The ‘democratic principle’ and the European Union: The challenge of a post-national democracy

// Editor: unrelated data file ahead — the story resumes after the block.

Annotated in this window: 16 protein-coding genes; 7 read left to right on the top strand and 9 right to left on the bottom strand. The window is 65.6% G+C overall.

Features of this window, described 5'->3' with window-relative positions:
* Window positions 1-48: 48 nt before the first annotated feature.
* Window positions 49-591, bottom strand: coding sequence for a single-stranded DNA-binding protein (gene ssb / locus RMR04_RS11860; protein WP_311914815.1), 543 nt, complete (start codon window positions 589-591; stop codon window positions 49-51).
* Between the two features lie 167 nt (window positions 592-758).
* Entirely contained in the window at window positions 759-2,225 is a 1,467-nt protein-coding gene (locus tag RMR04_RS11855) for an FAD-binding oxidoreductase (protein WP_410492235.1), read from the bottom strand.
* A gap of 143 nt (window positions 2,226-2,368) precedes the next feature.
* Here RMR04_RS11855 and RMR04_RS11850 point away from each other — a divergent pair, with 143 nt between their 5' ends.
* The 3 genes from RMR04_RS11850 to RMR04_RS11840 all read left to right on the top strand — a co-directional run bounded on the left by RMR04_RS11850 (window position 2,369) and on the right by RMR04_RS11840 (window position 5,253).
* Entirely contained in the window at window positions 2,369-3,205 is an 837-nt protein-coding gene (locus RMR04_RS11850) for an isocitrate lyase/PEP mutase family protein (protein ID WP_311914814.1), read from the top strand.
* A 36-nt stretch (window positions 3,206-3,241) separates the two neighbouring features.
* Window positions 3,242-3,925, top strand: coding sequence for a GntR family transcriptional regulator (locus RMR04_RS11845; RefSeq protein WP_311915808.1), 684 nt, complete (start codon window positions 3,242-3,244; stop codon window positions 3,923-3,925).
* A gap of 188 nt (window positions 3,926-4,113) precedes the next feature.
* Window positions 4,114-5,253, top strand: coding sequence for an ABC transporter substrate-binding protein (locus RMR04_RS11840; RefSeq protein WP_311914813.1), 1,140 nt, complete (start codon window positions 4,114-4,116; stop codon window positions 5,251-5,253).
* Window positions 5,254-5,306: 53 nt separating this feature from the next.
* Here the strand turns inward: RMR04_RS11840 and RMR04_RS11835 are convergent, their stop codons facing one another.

The debate in Europe and about Europe has largely changed in nature since the 1970s: during the decade preceding the creation of the Common Market and during the 15 years following the signing of the Treaty of Rome, the attention of pro-or anti-European militants as well as that of the media and observers was polarized around the how, or perhaps the why, of a disputed integration: What was Europe for? Which countries should or could join in this common venture? Little thought or discussion was dedicated – even by the founders – to the nature of this new creature and in particular to its compatibility with national political systems. The preoccupations of the time were to be found elsewhere and were fixated on the hugely symbolic and particularly delicate question of sovereignty. It seemed that the problem was one exclusively of the transfer of power from one level (that of the nation state) to another (supranational). The nature and the method of exercising that power did not appear to be on the agenda. The institutional semantics of the 1950s were significant in expressing the choice to remain, at least partially, outside the classic democratic referential framework. The European Coal and Steel Community (ECSC) had its ‘High Authority’ and, later, the EEC was represented by a Commission: these new institutions did their business by way of regulations or directives and not by way of legislative decisions.